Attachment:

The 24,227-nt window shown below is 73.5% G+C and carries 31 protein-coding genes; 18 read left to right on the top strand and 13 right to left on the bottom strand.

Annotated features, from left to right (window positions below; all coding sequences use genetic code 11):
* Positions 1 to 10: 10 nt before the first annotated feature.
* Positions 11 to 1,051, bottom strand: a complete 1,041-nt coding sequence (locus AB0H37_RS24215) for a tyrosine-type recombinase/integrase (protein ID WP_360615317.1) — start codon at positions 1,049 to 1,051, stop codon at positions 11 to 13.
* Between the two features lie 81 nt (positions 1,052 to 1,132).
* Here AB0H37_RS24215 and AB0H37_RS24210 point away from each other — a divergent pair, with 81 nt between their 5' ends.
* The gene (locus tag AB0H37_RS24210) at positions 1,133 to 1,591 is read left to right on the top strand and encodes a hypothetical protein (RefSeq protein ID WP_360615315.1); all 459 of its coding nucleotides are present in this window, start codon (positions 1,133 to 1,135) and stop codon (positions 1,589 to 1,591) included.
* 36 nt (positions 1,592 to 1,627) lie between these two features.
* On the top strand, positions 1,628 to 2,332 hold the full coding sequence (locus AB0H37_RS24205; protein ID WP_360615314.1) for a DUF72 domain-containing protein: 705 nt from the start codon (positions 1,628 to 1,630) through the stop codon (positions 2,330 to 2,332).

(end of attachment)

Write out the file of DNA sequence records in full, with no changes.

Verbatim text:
The 24,227-nt window shown below is 73.5% G+C and carries 31 protein-coding genes; 18 read left to right on the top strand and 13 right to left on the bottom strand.

Annotated features, from left to right (window positions below; all coding sequences use genetic code 11):
* Positions 1 to 10: 10 nt before the first annotated feature.
* Positions 11 to 1,051, bottom strand: a complete 1,041-nt coding sequence (locus AB0H37_RS24215) for a tyrosine-type recombinase/integrase (protein ID WP_360615317.1) — start codon at positions 1,049 to 1,051, stop codon at positions 11 to 13.
* Between the two features lie 81 nt (positions 1,052 to 1,132).
* Here AB0H37_RS24215 and AB0H37_RS24210 point away from each other — a divergent pair, with 81 nt between their 5' ends.
* The gene (locus tag AB0H37_RS24210) at positions 1,133 to 1,591 is read left to right on the top strand and encodes a hypothetical protein (RefSeq protein ID WP_360615315.1); all 459 of its coding nucleotides are present in this window, start codon (positions 1,133 to 1,135) and stop codon (positions 1,589 to 1,591) included.
* 36 nt (positions 1,592 to 1,627) lie between these two features.
* On the top strand, positions 1,628 to 2,332 hold the full coding sequence (locus AB0H37_RS24205; protein ID WP_360615314.1) for a DUF72 domain-containing protein: 705 nt from the start codon (positions 1,628 to 1,630) through the stop codon (positions 2,330 to 2,332).